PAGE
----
Experimental Parasitology 08/2015; 157:150-155. DOI:10.1016/j.exppara.2015.08.011
  • [Show abstract] [Hide abstract]
    ABSTRACT: In the present study, a full-length cDNA encoding the Schistosoma japonicum 3-phosphoglycerate kinase (SjPGK) with an open reading frame of 1251 bp was isolated from 42-day-old (42-d) schistosome cDNAs. Real-time quantitative reverse transcription PCR analysis revealed that SjPGK was expressed in all investigated developmental stages and at a higher transcript levels in 21- and 42-d worms. Moreover, the SjPGK mRNA level was significantly downregulated in 10-d schistosomula from Wistar rats (non-susceptible host). SjPGK was subcloned into pET28a(+) and expressed as both supernatant and inclusion bodies in Escherichia coli BL21 cells. The enzymatic activity of recombinant SjPGK protein (rSjPGK) was 125 U/mg. Kinetic analyses with respect to 3-phosphoglycerate (3-PGA) as substrate gave a Km of 2.69 mmol/L and a Vmax of 748 μmol/min/mg protein. rSjPGK was highly stable over a range of pH 8.0-9.0 and temperature of 30°C-40°C under physiological conditions. Immunolocalization analysis showed that SjPGK was mainly distributed in the tegument and parenchyma of schistosomes. Western blotting showed that rSjPGK had good immunogenicity. We vaccinated BALB/c mice with rSjPGK combined with Seppic 206 adjuvant. However, there were no significant reductions in the numbers of worms of eggs in the liver, as compared to adjuvant or blank control groups in two independent vaccination tests. This study provides the basis for further investigations into the biological function of SjPGK, although it might not be suitable as a potential vaccine candidate against schistosomiasis. Copyright © 2015. Published by Elsevier Inc.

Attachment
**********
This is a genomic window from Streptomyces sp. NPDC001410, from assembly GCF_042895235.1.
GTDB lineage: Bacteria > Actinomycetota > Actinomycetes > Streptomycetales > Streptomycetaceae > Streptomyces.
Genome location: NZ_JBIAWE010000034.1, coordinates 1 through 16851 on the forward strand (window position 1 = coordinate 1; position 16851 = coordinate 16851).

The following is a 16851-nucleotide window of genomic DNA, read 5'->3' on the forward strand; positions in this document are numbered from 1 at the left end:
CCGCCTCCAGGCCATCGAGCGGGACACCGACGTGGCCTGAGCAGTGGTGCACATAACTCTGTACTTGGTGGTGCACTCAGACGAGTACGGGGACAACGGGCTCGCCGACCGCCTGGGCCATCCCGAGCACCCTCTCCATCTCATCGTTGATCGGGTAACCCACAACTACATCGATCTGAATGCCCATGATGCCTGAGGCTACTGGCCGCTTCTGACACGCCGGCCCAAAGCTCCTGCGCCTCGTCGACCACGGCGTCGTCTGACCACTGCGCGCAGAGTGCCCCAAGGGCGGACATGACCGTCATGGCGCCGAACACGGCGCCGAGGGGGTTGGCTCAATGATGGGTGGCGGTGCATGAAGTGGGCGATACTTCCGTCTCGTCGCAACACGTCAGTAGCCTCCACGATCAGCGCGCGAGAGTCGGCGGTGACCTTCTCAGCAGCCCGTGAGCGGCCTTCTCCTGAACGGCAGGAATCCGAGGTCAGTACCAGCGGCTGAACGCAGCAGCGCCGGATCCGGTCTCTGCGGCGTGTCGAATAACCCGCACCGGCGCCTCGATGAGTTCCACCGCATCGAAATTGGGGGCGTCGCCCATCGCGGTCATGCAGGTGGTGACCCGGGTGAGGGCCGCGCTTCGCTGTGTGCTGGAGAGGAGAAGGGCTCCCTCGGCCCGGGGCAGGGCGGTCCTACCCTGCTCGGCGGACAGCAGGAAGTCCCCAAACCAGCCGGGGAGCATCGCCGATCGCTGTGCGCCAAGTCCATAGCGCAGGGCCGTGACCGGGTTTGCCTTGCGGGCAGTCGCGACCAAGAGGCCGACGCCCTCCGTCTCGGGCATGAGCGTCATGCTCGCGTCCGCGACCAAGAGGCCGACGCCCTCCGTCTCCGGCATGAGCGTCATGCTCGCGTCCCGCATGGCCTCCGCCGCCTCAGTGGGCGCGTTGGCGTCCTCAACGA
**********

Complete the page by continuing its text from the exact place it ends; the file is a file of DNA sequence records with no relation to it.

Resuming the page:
Experimental Parasitology 08/2015; 159. DOI:10.1016/j.exppara.2015.08.016
  • [Show abstract] [Hide abstract]